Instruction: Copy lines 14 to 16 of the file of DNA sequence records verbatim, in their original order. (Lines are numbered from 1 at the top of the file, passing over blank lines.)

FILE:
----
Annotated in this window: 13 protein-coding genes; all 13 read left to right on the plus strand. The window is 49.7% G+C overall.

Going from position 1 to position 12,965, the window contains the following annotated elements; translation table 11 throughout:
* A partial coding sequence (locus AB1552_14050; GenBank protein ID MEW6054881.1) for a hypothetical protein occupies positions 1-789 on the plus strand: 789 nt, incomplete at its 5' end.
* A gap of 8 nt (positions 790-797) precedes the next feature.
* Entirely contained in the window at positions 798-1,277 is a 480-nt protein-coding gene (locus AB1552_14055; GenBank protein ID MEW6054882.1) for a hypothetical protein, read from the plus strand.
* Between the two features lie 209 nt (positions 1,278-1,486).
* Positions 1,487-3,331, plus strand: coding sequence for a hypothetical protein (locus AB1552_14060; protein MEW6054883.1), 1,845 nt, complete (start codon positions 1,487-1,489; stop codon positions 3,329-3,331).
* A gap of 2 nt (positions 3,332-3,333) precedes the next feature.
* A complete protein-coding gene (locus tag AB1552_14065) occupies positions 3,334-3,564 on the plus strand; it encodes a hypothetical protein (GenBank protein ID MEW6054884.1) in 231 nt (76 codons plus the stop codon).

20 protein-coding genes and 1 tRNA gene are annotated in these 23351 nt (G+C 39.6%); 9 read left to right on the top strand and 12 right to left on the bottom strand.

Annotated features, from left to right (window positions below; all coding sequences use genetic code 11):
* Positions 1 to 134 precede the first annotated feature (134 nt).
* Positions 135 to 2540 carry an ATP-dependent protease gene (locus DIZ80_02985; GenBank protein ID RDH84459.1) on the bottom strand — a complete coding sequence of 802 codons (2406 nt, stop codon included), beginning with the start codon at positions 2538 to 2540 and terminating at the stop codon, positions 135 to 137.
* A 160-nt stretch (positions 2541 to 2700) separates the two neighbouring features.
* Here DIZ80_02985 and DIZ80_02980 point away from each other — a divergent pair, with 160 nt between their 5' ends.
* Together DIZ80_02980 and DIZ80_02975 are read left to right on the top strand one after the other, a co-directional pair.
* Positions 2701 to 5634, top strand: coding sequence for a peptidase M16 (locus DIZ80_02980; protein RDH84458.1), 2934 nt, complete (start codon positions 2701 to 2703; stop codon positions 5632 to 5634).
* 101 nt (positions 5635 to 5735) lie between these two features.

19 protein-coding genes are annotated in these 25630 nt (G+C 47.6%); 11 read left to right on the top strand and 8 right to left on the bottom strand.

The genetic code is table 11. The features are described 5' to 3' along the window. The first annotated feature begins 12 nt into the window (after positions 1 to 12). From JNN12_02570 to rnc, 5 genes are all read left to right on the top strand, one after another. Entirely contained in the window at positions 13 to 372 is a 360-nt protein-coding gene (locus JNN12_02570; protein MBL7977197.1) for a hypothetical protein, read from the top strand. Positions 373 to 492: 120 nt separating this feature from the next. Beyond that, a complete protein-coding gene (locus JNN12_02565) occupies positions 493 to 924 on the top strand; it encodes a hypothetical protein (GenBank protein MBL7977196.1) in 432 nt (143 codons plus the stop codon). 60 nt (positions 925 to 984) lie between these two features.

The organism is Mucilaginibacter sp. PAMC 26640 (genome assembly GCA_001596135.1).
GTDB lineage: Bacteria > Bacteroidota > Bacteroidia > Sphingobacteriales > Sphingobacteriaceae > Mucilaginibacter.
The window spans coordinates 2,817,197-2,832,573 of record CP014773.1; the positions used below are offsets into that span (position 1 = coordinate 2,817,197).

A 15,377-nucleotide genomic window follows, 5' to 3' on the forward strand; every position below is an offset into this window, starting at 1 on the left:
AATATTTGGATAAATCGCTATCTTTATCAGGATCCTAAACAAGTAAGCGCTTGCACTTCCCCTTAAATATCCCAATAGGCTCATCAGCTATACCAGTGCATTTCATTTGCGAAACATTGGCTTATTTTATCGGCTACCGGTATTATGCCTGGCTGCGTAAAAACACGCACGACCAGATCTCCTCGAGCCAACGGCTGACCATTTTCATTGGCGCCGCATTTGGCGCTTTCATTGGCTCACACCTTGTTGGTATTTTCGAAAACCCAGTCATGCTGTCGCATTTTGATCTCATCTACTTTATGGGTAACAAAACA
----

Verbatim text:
* A 160-nt stretch (positions 2541 to 2700) separates the two neighbouring features.
* Here DIZ80_02985 and DIZ80_02980 point away from each other — a divergent pair, with 160 nt between their 5' ends.
* Together DIZ80_02980 and DIZ80_02975 are read left to right on the top strand one after the other, a co-directional pair.